Whew. Now Agassi gets Marcos Baghdatis in the next round, and I don’t think he can escape going down to the Cypriot. In a way, I would rather see Agassi lose to someone like Baghdatis, rather than someone like Pavel. Marcos plays a lot like Andre, he should be the one to beat the guy and carry on the tradition of spectacular ground-stroking tennis. With his buoyant personality too, he is a direct descendant of Andre Agassi. Of course we’d all love to see Agassi move as far as he can here, but this is said with my heart rather than my head.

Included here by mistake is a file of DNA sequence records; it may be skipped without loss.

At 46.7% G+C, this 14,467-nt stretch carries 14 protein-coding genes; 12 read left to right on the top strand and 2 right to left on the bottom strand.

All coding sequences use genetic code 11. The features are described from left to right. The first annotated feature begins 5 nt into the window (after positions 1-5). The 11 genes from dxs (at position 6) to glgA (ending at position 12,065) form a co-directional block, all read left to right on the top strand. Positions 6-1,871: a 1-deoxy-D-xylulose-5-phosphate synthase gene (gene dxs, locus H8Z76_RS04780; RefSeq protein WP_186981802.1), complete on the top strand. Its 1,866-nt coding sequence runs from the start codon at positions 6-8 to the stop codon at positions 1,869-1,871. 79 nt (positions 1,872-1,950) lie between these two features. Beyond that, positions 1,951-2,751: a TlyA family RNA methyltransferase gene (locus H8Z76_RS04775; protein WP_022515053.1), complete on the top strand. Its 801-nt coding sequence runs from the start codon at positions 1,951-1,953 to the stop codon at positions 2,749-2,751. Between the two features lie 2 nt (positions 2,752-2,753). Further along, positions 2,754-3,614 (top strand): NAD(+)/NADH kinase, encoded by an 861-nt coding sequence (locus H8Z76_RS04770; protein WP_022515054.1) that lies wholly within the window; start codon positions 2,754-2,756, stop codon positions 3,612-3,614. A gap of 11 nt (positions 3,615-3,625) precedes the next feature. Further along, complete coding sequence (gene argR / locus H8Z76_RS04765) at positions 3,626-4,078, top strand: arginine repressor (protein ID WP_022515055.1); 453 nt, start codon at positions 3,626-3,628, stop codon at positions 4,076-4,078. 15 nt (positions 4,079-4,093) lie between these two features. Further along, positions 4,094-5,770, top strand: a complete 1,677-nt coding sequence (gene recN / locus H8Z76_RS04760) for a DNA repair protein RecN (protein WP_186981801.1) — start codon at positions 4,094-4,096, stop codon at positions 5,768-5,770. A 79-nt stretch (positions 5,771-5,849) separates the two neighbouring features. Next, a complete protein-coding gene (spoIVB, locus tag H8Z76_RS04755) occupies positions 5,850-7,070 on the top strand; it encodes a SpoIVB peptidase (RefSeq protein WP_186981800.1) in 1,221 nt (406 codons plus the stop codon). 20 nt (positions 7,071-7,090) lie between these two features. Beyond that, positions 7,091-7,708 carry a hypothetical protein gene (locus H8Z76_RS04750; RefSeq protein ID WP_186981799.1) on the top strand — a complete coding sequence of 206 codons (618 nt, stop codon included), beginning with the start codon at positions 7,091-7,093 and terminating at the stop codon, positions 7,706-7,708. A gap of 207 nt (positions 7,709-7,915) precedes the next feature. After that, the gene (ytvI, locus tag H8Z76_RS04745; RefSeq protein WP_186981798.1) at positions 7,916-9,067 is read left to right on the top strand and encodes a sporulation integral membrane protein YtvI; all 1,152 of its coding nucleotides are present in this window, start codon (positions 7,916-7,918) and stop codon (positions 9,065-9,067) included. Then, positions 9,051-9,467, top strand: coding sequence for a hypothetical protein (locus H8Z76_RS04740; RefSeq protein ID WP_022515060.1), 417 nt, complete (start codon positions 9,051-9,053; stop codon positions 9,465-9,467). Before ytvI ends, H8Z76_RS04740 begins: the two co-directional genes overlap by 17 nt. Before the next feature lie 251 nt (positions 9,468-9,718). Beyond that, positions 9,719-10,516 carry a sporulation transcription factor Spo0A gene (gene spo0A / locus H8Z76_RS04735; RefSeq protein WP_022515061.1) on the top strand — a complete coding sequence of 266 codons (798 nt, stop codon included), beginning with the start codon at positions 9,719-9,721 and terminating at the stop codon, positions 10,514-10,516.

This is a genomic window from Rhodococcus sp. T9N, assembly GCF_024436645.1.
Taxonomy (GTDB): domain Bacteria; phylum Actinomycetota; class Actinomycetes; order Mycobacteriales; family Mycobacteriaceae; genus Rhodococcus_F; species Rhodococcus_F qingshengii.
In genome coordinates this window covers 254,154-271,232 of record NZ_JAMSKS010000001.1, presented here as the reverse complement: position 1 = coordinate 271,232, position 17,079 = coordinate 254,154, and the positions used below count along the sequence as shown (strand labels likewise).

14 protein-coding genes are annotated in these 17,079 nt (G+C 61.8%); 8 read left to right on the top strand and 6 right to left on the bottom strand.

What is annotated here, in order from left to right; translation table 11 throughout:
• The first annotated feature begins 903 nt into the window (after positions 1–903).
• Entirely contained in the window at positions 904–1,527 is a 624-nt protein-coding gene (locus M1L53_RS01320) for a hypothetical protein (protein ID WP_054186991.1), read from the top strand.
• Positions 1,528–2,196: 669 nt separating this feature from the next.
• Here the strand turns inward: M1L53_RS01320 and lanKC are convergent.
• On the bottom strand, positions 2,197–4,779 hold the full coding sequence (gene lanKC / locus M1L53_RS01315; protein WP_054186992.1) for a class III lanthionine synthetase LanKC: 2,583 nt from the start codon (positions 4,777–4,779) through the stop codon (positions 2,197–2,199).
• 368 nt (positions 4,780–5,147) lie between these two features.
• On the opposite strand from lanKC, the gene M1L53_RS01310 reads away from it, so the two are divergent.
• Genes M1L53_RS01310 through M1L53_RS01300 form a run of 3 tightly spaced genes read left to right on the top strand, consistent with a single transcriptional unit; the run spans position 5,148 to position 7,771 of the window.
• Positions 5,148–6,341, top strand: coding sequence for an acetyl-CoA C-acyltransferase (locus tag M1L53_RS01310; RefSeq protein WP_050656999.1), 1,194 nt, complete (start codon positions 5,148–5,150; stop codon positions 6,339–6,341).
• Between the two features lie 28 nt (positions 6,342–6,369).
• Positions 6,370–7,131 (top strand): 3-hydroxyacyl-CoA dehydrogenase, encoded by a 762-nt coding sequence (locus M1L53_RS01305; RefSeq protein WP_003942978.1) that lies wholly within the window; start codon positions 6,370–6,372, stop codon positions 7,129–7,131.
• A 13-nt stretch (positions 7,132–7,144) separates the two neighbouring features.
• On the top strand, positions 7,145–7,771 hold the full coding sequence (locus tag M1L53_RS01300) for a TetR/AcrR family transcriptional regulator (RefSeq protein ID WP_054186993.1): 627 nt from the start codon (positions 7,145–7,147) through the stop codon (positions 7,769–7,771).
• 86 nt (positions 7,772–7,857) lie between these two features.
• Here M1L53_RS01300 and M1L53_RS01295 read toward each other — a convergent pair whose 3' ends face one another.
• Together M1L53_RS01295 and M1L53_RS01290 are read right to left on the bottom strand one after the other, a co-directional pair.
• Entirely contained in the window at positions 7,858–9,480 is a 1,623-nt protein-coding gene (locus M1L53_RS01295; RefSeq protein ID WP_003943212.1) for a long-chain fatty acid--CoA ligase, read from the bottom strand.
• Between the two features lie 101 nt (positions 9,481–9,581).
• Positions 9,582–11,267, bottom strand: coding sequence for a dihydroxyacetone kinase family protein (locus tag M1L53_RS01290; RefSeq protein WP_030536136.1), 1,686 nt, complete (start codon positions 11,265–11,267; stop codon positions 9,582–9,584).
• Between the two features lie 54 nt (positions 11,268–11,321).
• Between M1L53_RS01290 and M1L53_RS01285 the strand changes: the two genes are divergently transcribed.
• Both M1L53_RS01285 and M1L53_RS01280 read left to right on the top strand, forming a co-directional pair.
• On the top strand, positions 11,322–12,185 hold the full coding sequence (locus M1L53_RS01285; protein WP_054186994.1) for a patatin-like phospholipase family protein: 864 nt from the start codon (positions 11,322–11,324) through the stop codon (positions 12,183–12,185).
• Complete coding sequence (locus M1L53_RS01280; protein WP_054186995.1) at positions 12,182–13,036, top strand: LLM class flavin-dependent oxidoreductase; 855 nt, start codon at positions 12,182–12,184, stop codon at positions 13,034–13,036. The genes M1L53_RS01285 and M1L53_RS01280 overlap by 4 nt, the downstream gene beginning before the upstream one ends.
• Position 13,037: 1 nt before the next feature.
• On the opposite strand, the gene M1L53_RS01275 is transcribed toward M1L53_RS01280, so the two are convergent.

A few other people won some matches too yesterday, including Roddick, Robredo and Baghdatis. Three former women champions, Kuznetsova, Henin-Hardenne, and Davenport also made their way into the winner’s circle. Happily, their bodies and recent injuries seem manageable right now.

Serena Williams has not taken court yet, we caught glimpses of her fleetingly in practice sessions. She looks a bit slimmed down since playing last month in California, but still. Girl, I think you need to lose more weight, you have that bubble butt and it won’t be going away. But wouldn’t your knee enjoy life so much more if you took off about ten pounds for starters?

Just a thought from a scrawny little thing who could do with those ten pounds. Pass it on over, baby.